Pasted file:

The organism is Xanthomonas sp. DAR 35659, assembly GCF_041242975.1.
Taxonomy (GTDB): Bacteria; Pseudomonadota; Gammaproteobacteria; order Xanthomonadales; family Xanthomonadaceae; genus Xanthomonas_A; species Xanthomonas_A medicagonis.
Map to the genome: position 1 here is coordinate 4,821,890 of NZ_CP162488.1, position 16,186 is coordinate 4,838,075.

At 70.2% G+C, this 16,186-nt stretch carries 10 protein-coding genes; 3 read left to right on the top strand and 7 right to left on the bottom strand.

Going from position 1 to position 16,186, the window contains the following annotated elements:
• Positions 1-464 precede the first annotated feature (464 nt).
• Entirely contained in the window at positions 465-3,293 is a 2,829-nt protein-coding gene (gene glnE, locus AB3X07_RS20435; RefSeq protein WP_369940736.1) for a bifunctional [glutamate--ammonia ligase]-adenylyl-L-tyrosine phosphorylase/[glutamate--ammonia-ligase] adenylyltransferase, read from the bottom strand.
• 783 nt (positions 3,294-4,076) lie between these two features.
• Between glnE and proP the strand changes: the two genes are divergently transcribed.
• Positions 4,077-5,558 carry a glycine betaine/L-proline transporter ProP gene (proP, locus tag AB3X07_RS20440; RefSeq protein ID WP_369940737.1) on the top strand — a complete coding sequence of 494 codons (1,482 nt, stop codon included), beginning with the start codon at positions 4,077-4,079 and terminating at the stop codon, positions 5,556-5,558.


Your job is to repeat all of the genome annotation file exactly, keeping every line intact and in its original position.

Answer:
The organism is Xanthomonas sp. DAR 35659, assembly GCF_041242975.1.
Taxonomy (GTDB): Bacteria; Pseudomonadota; Gammaproteobacteria; order Xanthomonadales; family Xanthomonadaceae; genus Xanthomonas_A; species Xanthomonas_A medicagonis.
Map to the genome: position 1 here is coordinate 4,821,890 of NZ_CP162488.1, position 16,186 is coordinate 4,838,075.

At 70.2% G+C, this 16,186-nt stretch carries 10 protein-coding genes; 3 read left to right on the top strand and 7 right to left on the bottom strand.

Going from position 1 to position 16,186, the window contains the following annotated elements:
• Positions 1-464 precede the first annotated feature (464 nt).
• Entirely contained in the window at positions 465-3,293 is a 2,829-nt protein-coding gene (gene glnE, locus AB3X07_RS20435; RefSeq protein WP_369940736.1) for a bifunctional [glutamate--ammonia ligase]-adenylyl-L-tyrosine phosphorylase/[glutamate--ammonia-ligase] adenylyltransferase, read from the bottom strand.
• 783 nt (positions 3,294-4,076) lie between these two features.
• Between glnE and proP the strand changes: the two genes are divergently transcribed.
• Positions 4,077-5,558 carry a glycine betaine/L-proline transporter ProP gene (proP, locus tag AB3X07_RS20440; RefSeq protein ID WP_369940737.1) on the top strand — a complete coding sequence of 494 codons (1,482 nt, stop codon included), beginning with the start codon at positions 4,077-4,079 and terminating at the stop codon, positions 5,556-5,558.